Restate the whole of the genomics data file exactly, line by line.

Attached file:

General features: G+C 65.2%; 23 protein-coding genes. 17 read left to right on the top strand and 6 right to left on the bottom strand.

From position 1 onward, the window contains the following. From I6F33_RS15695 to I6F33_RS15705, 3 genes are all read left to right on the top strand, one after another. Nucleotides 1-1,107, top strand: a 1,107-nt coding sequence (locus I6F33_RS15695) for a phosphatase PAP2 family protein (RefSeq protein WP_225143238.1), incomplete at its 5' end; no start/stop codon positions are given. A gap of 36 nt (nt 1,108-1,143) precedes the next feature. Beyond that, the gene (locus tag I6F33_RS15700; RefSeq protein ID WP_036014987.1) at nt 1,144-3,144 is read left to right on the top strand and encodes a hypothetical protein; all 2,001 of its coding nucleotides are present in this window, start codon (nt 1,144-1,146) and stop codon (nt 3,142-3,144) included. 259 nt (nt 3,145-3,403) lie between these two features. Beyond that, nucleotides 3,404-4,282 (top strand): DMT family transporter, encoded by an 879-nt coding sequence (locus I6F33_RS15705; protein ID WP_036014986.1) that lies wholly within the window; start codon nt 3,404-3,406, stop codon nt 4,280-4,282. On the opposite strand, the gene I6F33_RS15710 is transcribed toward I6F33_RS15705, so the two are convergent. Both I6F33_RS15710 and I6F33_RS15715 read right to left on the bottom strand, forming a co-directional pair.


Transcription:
General features: G+C 65.2%; 23 protein-coding genes. 17 read left to right on the top strand and 6 right to left on the bottom strand.

From position 1 onward, the window contains the following. From I6F33_RS15695 to I6F33_RS15705, 3 genes are all read left to right on the top strand, one after another. Nucleotides 1-1,107, top strand: a 1,107-nt coding sequence (locus I6F33_RS15695) for a phosphatase PAP2 family protein (RefSeq protein WP_225143238.1), incomplete at its 5' end; no start/stop codon positions are given. A gap of 36 nt (nt 1,108-1,143) precedes the next feature. Beyond that, the gene (locus tag I6F33_RS15700; RefSeq protein ID WP_036014987.1) at nt 1,144-3,144 is read left to right on the top strand and encodes a hypothetical protein; all 2,001 of its coding nucleotides are present in this window, start codon (nt 1,144-1,146) and stop codon (nt 3,142-3,144) included. 259 nt (nt 3,145-3,403) lie between these two features. Beyond that, nucleotides 3,404-4,282 (top strand): DMT family transporter, encoded by an 879-nt coding sequence (locus I6F33_RS15705; protein ID WP_036014986.1) that lies wholly within the window; start codon nt 3,404-3,406, stop codon nt 4,280-4,282. On the opposite strand, the gene I6F33_RS15710 is transcribed toward I6F33_RS15705, so the two are convergent. Both I6F33_RS15710 and I6F33_RS15715 read right to left on the bottom strand, forming a co-directional pair.